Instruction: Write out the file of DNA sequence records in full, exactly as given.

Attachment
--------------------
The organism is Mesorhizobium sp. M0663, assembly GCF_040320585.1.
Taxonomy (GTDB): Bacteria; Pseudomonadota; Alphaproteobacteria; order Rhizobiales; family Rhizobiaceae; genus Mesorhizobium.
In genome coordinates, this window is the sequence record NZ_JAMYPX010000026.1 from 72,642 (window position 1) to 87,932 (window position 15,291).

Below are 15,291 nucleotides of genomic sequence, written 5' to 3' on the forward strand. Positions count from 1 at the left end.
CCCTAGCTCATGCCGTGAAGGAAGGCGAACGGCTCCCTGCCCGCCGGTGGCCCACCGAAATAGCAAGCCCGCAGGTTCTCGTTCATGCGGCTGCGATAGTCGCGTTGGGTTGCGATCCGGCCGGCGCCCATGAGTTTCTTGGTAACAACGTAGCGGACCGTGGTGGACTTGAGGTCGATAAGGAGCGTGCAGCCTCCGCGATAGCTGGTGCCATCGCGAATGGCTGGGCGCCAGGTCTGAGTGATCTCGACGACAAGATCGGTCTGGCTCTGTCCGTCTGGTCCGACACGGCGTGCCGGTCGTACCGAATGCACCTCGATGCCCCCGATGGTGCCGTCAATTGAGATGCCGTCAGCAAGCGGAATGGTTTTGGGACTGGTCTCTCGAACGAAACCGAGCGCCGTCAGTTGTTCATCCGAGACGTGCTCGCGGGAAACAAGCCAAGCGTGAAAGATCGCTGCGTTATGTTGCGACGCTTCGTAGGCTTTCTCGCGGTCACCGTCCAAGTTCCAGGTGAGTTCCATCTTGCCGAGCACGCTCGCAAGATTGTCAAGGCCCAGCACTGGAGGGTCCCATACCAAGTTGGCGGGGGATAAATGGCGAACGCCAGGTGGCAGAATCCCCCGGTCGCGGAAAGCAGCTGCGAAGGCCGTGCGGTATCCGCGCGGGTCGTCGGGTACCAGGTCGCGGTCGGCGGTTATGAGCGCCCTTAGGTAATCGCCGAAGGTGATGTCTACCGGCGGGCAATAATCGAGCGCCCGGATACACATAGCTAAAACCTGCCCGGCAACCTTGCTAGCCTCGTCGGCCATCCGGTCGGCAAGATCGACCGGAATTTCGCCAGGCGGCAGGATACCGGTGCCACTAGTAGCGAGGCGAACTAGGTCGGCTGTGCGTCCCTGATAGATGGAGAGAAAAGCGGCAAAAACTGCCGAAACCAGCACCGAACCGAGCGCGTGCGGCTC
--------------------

The organism is Mesorhizobium sp. M0663, assembly GCF_040320585.1.
Taxonomy (GTDB): Bacteria; Pseudomonadota; Alphaproteobacteria; order Rhizobiales; family Rhizobiaceae; genus Mesorhizobium.
In genome coordinates, this window is the sequence record NZ_JAMYPX010000026.1 from 72,642 (window position 1) to 87,932 (window position 15,291).

Below are 15,291 nucleotides of genomic sequence, written 5' to 3' on the forward strand. Positions count from 1 at the left end.
CCCTAGCTCATGCCGTGAAGGAAGGCGAACGGCTCCCTGCCCGCCGGTGGCCCACCGAAATAGCAAGCCCGCAGGTTCTCGTTCATGCGGCTGCGATAGTCGCGTTGGGTTGCGATCCGGCCGGCGCCCATGAGTTTCTTGGTAACAACGTAGCGGACCGTGGTGGACTTGAGGTCGATAAGGAGCGTGCAGCCTCCGCGATAGCTGGTGCCATCGCGAATGGCTGGGCGCCAGGTCTGAGTGATCTCGACGACAAGATCGGTCTGGCTCTGTCCGTCTGGTCCGACACGGCGTGCCGGTCGTACCGAATGCACCTCGATGCCCCCGATGGTGCCGTCAATTGAGATGCCGTCAGCAAGCGGAATGGTTTTGGGACTGGTCTCTCGAACGAAACCGAGCGCCGTCAGTTGTTCATCCGAGACGTGCTCGCGGGAAACAAGCCAAGCGTGAAAGATCGCTGCGTTATGTTGCGACGCTTCGTAGGCTTTCTCGCGGTCACCGTCCAAGTTCCAGGTGAGTTCCATCTTGCCGAGCACGCTCGCAAGATTGTCAAGGCCCAGCACTGGAGGGTCCCATACCAAGTTGGCGGGGGATAAATGGCGAACGCCAGGTGGCAGAATCCCCCGGTCGCGGAAAGCAGCTGCGAAGGCCGTGCGGTATCCGCGCGGGTCGTCGGGTACCAGGTCGCGGTCGGCGGTTATGAGCGCCCTTAGGTAATCGCCGAAGGTGATGTCTACCGGCGGGCAATAATCGAGCGCCCGGATACACATAGCTAAAACCTGCCCGGCAACCTTGCTAGCCTCGTCGGCCATCCGGTCGGCAAGATCGACCGGAATTTCGCCAGGCGGCAGGATACCGGTGCCACTAGTAGCGAGGCGAACTAGGTCGGCTGTGCGTCCCTGATAGATGGAGAGAAAAGCGGCAAAAACTGCCGAAACCAGCACCGAACCGAGCGCGTGCGGCTC